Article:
I liked this book so much better in the beginning. The plot pulls you along. I loved the Ghosh, and his relationship with Hema. I wanted to know what...moreI liked this book so much better in the beginning. The plot pulls you along. I loved the Ghosh, and his relationship with Hema. I wanted to know what would happen to Marion and Shiva. However I had a huge problem with the character of Genet. I didn't find her actions believable. She was more of a plot device than a real character. There are other characters who fit into that mold, but I don't want to give any of the plot away. I also didn't like the end of the book. The last 50-100 pages I had to force myself through. I knew what was going to happen because of clumsy foreshadowing. But overall it was worth reading. Many parts were beautifully written.(less)
Reading this book brought back vivid memories of the time I spent in Harare, from 1986-1988. City life 6 years after independence was apparently very...moreReading this book brought back vivid memories of the time I spent in Harare, from 1986-1988. City life 6 years after independence was apparently very different from life on remote farms during the war. Fuller describes the sights, sounds and smells of southern Africa, as well as the attitudes of the white Africans. I see that other readers found the racism too much, but it is real. I moved to Africa from a suburban California town with a large black population. I had a lot of black friends in America. I am not racist, but I didn't hang out with the black Africans at school or after school, although my younger brother, about 11 at the time, did have black friends, so maybe it was more of a high school thing.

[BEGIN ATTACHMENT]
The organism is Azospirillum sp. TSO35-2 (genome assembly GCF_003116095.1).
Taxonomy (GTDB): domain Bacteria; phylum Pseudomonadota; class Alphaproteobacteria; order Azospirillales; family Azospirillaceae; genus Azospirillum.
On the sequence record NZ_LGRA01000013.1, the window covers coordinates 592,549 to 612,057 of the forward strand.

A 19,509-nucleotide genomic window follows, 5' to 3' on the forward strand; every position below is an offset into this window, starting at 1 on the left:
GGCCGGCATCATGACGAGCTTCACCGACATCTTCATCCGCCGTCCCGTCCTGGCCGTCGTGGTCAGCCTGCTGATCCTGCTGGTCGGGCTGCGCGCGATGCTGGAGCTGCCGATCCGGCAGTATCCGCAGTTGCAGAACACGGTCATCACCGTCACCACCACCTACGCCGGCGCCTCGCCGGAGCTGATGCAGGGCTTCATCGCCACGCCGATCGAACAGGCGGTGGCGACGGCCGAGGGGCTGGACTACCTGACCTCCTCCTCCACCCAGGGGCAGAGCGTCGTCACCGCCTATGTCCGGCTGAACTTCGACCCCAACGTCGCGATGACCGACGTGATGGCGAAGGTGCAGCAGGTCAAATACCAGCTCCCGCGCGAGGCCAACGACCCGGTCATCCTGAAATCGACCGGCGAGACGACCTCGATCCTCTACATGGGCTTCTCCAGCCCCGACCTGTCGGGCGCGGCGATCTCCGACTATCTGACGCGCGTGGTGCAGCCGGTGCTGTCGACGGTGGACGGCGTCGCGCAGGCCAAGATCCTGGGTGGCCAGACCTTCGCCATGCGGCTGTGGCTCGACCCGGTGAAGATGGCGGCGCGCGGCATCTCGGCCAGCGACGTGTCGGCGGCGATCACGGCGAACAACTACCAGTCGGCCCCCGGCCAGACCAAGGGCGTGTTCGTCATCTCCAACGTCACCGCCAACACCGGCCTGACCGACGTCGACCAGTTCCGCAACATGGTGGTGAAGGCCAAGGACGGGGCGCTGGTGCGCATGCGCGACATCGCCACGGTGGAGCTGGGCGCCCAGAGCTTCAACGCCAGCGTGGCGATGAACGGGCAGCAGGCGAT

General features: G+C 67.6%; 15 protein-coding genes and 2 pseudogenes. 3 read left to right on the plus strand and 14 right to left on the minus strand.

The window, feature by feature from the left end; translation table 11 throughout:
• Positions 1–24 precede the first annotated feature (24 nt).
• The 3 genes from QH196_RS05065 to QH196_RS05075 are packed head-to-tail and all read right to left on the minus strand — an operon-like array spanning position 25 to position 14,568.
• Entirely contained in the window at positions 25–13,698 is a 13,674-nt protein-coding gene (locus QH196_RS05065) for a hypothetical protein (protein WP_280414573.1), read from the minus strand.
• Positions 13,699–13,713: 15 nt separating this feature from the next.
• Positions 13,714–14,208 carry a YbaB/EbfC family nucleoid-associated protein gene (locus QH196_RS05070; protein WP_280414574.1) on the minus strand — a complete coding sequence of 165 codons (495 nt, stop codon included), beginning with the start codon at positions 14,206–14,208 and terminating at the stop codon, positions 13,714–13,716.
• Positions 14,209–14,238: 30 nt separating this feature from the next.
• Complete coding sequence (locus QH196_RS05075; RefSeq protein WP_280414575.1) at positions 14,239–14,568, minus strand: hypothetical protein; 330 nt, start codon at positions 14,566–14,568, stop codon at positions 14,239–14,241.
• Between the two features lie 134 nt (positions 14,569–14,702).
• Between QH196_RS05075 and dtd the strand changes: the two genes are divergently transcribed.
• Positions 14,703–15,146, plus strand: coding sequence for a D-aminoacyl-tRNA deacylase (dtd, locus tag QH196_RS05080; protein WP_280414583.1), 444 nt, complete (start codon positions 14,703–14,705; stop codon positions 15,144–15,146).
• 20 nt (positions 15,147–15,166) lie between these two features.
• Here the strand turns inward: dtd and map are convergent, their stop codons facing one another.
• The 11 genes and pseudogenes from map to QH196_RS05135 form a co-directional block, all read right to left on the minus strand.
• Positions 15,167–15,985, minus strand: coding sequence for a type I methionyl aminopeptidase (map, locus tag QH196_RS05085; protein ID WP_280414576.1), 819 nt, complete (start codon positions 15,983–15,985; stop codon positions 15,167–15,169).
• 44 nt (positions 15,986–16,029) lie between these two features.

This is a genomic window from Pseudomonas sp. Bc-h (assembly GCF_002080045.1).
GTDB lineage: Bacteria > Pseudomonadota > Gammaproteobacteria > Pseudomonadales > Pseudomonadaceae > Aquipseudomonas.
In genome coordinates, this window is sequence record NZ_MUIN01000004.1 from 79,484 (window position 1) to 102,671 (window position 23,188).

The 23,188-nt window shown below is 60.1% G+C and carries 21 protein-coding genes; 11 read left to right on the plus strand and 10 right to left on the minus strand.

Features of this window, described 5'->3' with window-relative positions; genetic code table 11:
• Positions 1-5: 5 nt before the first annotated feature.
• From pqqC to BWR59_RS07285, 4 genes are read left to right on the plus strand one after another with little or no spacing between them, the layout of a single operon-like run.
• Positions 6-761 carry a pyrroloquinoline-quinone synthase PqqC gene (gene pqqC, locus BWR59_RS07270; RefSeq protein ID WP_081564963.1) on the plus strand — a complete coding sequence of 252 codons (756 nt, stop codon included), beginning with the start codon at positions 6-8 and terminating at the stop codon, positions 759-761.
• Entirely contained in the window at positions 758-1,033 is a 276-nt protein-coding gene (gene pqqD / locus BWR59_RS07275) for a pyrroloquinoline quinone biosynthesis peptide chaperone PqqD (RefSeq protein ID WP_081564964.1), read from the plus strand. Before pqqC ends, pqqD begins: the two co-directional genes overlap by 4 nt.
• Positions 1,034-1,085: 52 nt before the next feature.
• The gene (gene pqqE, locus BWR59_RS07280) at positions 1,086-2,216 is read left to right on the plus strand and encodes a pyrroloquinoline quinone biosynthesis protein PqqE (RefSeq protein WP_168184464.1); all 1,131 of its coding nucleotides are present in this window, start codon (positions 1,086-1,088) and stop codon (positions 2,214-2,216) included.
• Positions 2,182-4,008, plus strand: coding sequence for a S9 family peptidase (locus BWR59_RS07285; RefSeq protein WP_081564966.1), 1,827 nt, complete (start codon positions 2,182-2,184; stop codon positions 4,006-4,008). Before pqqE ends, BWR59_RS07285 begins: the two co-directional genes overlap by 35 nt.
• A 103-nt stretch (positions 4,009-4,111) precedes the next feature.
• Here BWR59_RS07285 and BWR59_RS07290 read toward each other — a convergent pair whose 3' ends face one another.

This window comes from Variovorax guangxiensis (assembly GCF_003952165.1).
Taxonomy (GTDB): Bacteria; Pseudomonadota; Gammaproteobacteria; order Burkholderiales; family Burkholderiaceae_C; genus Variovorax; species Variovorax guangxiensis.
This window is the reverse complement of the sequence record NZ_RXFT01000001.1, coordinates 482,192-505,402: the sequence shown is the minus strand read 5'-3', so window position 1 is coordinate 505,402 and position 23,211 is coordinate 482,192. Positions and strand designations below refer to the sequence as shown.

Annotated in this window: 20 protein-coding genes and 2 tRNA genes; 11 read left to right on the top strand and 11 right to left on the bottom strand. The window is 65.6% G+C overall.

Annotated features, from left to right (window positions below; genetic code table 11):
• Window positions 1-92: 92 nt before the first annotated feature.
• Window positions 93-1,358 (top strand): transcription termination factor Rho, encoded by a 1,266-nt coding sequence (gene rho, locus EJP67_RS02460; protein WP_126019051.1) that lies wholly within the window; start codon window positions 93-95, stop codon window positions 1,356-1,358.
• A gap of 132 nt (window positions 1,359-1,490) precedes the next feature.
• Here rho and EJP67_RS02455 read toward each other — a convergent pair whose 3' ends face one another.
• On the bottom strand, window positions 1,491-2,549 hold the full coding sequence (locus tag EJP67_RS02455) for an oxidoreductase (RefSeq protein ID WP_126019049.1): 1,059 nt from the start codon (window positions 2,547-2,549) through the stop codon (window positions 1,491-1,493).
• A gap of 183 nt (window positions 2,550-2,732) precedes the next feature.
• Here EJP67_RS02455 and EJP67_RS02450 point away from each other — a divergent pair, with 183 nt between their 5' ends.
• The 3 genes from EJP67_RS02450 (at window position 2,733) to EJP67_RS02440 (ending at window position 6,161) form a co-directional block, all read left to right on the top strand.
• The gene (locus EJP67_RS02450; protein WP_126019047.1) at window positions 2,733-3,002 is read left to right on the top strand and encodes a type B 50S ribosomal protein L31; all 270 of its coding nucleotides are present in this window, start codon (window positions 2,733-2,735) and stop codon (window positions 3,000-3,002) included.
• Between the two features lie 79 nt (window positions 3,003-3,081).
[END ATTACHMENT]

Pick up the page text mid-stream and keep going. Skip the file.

I enjoyed the story, the horror of growing up in a war zone; the horror of growing up with parents ill-equipped to deal with their personal tragedies and phenomenally bad luck. (less)
I wish I could give this book 3 1/2 stars. I really liked most of it, but the childhood portions with Wainaina going on about the sun splintering into...moreI wish I could give this book 3 1/2 stars. I really liked most of it, but the childhood portions with Wainaina going on about the sun splintering into thousands of suns that breathe and dim and cool... It just seemed like he was trying too hard.
The success of this book, for me, was the author's unique take on what it is to be a Kenyan, an African, a tourist in his own country many times. How to navigate in a country with so many languages and traditions. How the tribalism creeps into politics and day-to-day life. He talks about how in South Africa, where he has lived many years, "to be a new thing is normal" but in Kenya the ultimate hubris is someone who has tried to be something new and failed. "If there is a courtesy every Kenyan practices, it is that we don't question each other's contradictions... We know we sit on top of a rotting edifice; we are terrified of questioning anything deeply." He says, "There is nothing wrong with being what you are not in Kenya; just be it successfully." The first chapter that I really loved was 12, where Wainaina meets a woman in a bar who is foreign, exotic, exciting... Until the illusion starts to shatter and he realizes that she is just a Kenyan, like him.